Program provides support, quality
STEM sees increase in majors, transfer rates
Engineering majors Diego Garica (left) and Yosimy Cortes (right) work on a circuitry problem for their Engineering 230 class in PS-109 on Monday. Christian Urrutia / The Advocate
Engineering majors have been increasing and excelling within the Science, Technology, Engineering and Mathematics (STEM) program under the support structure of the 2001 presidential academic award-winning Center for Science Excellence (CSE) on campus.
The number of students declaring themselves as engineering majors has increased by 17 percent since 2010 among students in the CSE at Contra Costa College.
Currently, engineering majors associated with the CSE are at 42 percent and that number will only continue to grow, CSE program director Setiati Sidharta said.
The mission of the CSE is to provide students strong academic support in STEM areas, thus enhancing their academic experiences and better preparing them for a seamless transfer to a four-year college, Dr. Sidharta said.
"Our vision is to educate, train and support more students," she said. "Nowadays more and more mechanical and civil engineering opportunities are coming back in a big way."
STEM classes include, but are not limited to, astronomy, biological sciences, chemistry, earth science, engineering, mathematics and physics.
The STEM program is currently serving a total of 172 students, and has served more than 800 students overall, she said.
Chemical engineering major Kevin Hernandez said that the STEM program and the professors affiliated with it have been tremendously helpful.
Civil engineering major Ramon Valencia agrees.
"This program helps out by providing internships and seminars and by encouraging students to keep striving for the best," Valencia said.
Both Hernandez and Valencia are in their second semester at CCC and agree that the CSE program helps out students substantially.
Part of the Natural, Social and Applied Sciences Division at CCC, the STEM program is housed within the Physical Sciences Building. PS-109 is regularly filled with students taking advantage of every resource the CSE has to offer.
The CSE is committed to providing students a safe learning environment with academic and career mentoring by professors and professionals, including faculty led workshops in chemistry, physics and mathematics, peer tutoring and presentations by actual field professionals, Sidharta said.
The center also arranges academic field trips to venues with scientific or technological emphasis and provides students information on scholarships and internship opportunities, she said.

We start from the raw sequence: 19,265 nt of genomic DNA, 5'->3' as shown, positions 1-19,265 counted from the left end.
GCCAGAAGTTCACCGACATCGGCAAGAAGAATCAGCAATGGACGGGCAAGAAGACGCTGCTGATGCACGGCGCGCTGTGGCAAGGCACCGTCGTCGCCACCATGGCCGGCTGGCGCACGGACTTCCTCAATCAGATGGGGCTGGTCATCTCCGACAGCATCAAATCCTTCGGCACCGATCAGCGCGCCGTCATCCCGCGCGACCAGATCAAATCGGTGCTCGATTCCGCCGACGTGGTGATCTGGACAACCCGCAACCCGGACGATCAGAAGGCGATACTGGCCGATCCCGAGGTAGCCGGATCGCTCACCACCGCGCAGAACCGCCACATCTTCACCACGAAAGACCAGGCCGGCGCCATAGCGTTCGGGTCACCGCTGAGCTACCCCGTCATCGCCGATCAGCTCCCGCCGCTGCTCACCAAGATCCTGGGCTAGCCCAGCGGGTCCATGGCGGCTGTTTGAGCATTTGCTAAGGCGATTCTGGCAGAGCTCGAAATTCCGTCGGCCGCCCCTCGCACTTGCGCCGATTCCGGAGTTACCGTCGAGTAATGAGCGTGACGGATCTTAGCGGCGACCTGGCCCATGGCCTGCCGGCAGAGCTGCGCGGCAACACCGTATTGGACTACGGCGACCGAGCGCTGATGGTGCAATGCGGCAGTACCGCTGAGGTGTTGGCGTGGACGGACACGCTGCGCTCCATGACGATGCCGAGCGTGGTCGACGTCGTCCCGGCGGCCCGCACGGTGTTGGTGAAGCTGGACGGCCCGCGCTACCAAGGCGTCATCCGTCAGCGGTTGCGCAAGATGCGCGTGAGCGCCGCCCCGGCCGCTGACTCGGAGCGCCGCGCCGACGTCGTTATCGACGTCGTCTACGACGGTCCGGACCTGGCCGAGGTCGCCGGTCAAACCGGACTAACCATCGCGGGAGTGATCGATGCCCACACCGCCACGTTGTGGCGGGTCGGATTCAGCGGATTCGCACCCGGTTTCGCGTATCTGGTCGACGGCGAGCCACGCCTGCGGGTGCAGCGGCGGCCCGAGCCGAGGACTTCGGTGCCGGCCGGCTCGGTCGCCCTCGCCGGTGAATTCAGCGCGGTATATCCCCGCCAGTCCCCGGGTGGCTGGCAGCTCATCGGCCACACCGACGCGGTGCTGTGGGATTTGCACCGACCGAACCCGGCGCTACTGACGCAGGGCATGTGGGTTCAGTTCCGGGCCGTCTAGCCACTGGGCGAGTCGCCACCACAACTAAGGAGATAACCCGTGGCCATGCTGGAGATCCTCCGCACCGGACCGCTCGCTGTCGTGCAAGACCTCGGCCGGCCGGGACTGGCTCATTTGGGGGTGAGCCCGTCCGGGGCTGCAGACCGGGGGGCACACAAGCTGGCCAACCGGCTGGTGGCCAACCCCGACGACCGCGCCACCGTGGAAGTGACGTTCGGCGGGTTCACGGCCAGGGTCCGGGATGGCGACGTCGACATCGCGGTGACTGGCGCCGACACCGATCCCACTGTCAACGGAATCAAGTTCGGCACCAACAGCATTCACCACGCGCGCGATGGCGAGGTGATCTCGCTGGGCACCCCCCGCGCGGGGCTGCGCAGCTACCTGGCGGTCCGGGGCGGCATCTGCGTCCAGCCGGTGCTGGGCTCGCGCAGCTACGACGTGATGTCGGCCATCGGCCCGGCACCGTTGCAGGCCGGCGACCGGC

In 2010, biological sciences majors were the largest group participating in the CSE program, making up 43 percent of CSE students, while math majors were the lowest at 4 percent, Sidharta said. Today, the number of math majors in the program is even lower at 1 percent, and biological, physical and computer science majors in the program have declined as well, she said.
"Many students choose majors because of the potential job that awaits them," she said.
Sidharta said she attributes the decline in mathematics majors to a notion among students that jobs in the field are limited. But that should not discourage them from taking the opportunity to be part of such a great and diverse program at CCC.
"Think about it. If someone majors in mathematics, the difficulty of landing a job decreases," she said. "Yes, examples of great careers include a statistician or a math teacher at the college level; however, that in itself requires a master's degree in math."
Last year, 62 percent of transferring STEM students went to University of California campuses, almost double that of the remaining 38 percent who went to California State Universities.
The CSE-STEM program meets all requirements in the distribution of transferring students to UCs and CSUs.
At the end of 2010, Asians led the all-time enrollment in the program at 38 percent, of the three major minority ethnic groups enrolled at CCC - Asian-American, African-American and Hispanics.
Hispanics finished second at 20 percent of enrollees, surpassing African-Americans, primarily due to a late push supported by the assistance of the Hispanic-Serving Institution (HSI).
HSI works in collaboration with the STEM program, Sidharta said, and that is where the "big money" is for Latinos.
"There is an increasing Latino population," she said, adding that Hispanics are now the highest ethnicity group enrolled in the CSE program at CCC.
At the end of January, Hispanics made up 45 percent of the ethnic distribution in the CSE.
Sidharta said that she values the diversity of the program and the community that CCC serves.
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